November 3, 2014

Israel Kirzner as an option for the Nobel Prize

As Brandon Meyer has written, Economist Jean Tirole has received the Nobel Prize for Economics this year. However, according to one source,, authored by Richard Ebeling, professor of Economics at Northwood University, argues that Israel Kirzner's work regarding entrepreneurs and alertness has long gone unrewarded. Ebeling considers Kirzner as long overdue for a Nobel Prize.

While studying for his MBA at New York University, Kirzner became connected with his professor, Ludwig von Mises. Mises's theory that the market operates as a process rather than a location or event revolutionized Kirzner's thinking. Kirzner completed some graduate work under Mises in the years 1952-54, and became full time professor at New York University in 1968-2001. During this time, Kirzner was a prolific writer, becoming a key figure in the advancement of Austrian thought.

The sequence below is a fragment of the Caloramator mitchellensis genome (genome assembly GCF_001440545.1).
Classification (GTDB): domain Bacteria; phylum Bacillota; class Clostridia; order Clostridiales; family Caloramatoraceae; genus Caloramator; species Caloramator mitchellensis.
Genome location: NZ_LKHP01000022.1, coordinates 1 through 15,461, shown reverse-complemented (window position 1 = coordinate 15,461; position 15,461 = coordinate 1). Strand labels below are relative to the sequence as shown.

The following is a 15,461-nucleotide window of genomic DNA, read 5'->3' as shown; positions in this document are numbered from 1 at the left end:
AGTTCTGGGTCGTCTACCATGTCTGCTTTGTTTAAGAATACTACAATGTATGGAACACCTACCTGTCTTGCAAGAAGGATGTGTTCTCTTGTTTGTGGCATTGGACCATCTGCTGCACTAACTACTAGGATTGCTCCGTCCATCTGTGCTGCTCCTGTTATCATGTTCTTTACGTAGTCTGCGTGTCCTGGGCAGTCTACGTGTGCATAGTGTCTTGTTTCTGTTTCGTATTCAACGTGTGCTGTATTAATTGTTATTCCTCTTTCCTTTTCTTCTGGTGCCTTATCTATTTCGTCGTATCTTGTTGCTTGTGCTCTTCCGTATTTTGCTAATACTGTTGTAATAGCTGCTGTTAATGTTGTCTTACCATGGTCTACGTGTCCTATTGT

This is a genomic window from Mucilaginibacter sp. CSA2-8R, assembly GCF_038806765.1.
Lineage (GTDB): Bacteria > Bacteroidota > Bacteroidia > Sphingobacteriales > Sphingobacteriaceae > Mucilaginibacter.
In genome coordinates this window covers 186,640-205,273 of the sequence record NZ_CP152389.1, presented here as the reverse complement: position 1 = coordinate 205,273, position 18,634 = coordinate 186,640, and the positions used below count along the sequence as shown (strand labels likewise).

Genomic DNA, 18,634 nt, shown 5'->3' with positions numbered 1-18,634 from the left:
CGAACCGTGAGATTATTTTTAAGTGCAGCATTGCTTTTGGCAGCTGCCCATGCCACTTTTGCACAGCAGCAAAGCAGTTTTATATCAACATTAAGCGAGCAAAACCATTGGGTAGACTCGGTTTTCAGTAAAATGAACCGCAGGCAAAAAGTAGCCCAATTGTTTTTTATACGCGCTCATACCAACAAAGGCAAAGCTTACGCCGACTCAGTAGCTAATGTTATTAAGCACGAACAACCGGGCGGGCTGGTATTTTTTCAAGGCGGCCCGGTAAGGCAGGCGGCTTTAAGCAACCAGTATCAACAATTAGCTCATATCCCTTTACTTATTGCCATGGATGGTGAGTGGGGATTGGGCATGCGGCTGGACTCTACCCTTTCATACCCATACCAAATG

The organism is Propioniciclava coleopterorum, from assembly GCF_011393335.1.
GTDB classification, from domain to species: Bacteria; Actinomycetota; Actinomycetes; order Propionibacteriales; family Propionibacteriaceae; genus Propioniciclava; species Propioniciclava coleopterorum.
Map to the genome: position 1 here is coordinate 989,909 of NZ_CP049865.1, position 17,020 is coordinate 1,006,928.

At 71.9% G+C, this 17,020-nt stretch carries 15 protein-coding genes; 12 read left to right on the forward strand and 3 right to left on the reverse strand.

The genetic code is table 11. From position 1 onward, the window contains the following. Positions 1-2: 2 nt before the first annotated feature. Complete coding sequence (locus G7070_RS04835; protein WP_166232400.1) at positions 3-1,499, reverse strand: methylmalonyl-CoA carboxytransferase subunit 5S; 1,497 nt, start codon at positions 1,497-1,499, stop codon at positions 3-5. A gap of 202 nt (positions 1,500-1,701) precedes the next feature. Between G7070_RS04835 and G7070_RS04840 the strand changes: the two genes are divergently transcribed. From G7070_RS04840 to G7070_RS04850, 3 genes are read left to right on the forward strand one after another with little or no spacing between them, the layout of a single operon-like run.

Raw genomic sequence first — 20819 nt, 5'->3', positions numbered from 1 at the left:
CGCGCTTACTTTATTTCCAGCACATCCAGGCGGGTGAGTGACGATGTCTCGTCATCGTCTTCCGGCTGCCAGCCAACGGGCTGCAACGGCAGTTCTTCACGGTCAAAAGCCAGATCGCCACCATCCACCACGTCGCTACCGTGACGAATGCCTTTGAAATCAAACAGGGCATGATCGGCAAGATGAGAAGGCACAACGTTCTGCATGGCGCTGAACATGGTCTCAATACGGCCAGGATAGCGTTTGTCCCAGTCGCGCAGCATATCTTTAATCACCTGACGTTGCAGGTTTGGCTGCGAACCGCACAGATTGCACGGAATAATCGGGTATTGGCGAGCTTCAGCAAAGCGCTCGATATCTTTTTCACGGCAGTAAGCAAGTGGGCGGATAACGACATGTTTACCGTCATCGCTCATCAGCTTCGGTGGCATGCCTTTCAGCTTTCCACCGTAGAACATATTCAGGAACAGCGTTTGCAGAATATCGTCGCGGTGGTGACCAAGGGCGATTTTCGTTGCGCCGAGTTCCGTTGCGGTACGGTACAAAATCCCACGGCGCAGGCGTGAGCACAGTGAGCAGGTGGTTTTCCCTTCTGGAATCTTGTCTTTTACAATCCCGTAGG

Kirzner stated that an entrepreneur is one who is alert to mismatches and future profits that could be made in a market. What distinctions Kirzner made from previous thought on the subject is that entrepreneurs operate outside existing markets as they search and exploit areas where current markets have either not maximized profits or in creating new products or services and markets. Therefore, the work of an entrepreneur is not reflected in the market process; entrepreneurial ability cannot be bought and sold.

Prior to Kirzner, the role of the entrepreneurial role had been hard to define given the then current thought in economics.While it has been debated whether entrepreneurs behave exactly as Kirzner has claimed, the framework of an entrepreneur being external actor on current markets has been widely used and accepted as one of the best ways to describe entrepreneurial activity in economic terms.

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